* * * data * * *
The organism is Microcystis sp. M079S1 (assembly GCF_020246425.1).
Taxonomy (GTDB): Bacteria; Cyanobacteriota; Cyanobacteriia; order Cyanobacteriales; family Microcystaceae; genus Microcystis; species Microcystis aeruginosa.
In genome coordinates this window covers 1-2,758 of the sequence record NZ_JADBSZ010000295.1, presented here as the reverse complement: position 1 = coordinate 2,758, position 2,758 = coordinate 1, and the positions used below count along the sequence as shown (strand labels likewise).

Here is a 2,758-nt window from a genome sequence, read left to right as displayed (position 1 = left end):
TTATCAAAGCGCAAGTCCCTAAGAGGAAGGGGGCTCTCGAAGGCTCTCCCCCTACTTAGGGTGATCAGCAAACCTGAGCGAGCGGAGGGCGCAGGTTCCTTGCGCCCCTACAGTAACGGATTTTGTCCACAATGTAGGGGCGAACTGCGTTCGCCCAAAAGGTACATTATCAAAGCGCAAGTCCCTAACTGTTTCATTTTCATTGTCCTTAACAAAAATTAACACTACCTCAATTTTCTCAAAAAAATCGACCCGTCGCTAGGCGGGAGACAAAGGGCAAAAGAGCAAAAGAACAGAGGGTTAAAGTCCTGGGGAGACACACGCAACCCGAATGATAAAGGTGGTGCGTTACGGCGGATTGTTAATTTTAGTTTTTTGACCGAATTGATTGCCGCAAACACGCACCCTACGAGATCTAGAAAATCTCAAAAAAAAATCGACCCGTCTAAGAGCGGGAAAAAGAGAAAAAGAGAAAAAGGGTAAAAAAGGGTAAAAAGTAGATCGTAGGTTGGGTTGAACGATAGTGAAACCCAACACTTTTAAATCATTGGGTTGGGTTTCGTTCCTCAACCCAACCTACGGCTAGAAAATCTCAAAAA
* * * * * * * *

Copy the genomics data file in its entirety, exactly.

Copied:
The organism is Microcystis sp. M079S1 (assembly GCF_020246425.1).
Taxonomy (GTDB): Bacteria; Cyanobacteriota; Cyanobacteriia; order Cyanobacteriales; family Microcystaceae; genus Microcystis; species Microcystis aeruginosa.
In genome coordinates this window covers 1-2,758 of the sequence record NZ_JADBSZ010000295.1, presented here as the reverse complement: position 1 = coordinate 2,758, position 2,758 = coordinate 1, and the positions used below count along the sequence as shown (strand labels likewise).

Here is a 2,758-nt window from a genome sequence, read left to right as displayed (position 1 = left end):
TTATCAAAGCGCAAGTCCCTAAGAGGAAGGGGGCTCTCGAAGGCTCTCCCCCTACTTAGGGTGATCAGCAAACCTGAGCGAGCGGAGGGCGCAGGTTCCTTGCGCCCCTACAGTAACGGATTTTGTCCACAATGTAGGGGCGAACTGCGTTCGCCCAAAAGGTACATTATCAAAGCGCAAGTCCCTAACTGTTTCATTTTCATTGTCCTTAACAAAAATTAACACTACCTCAATTTTCTCAAAAAAATCGACCCGTCGCTAGGCGGGAGACAAAGGGCAAAAGAGCAAAAGAACAGAGGGTTAAAGTCCTGGGGAGACACACGCAACCCGAATGATAAAGGTGGTGCGTTACGGCGGATTGTTAATTTTAGTTTTTTGACCGAATTGATTGCCGCAAACACGCACCCTACGAGATCTAGAAAATCTCAAAAAAAAATCGACCCGTCTAAGAGCGGGAAAAAGAGAAAAAGAGAAAAAGGGTAAAAAAGGGTAAAAAGTAGATCGTAGGTTGGGTTGAACGATAGTGAAACCCAACACTTTTAAATCATTGGGTTGGGTTTCGTTCCTCAACCCAACCTACGGCTAGAAAATCTCAAAAA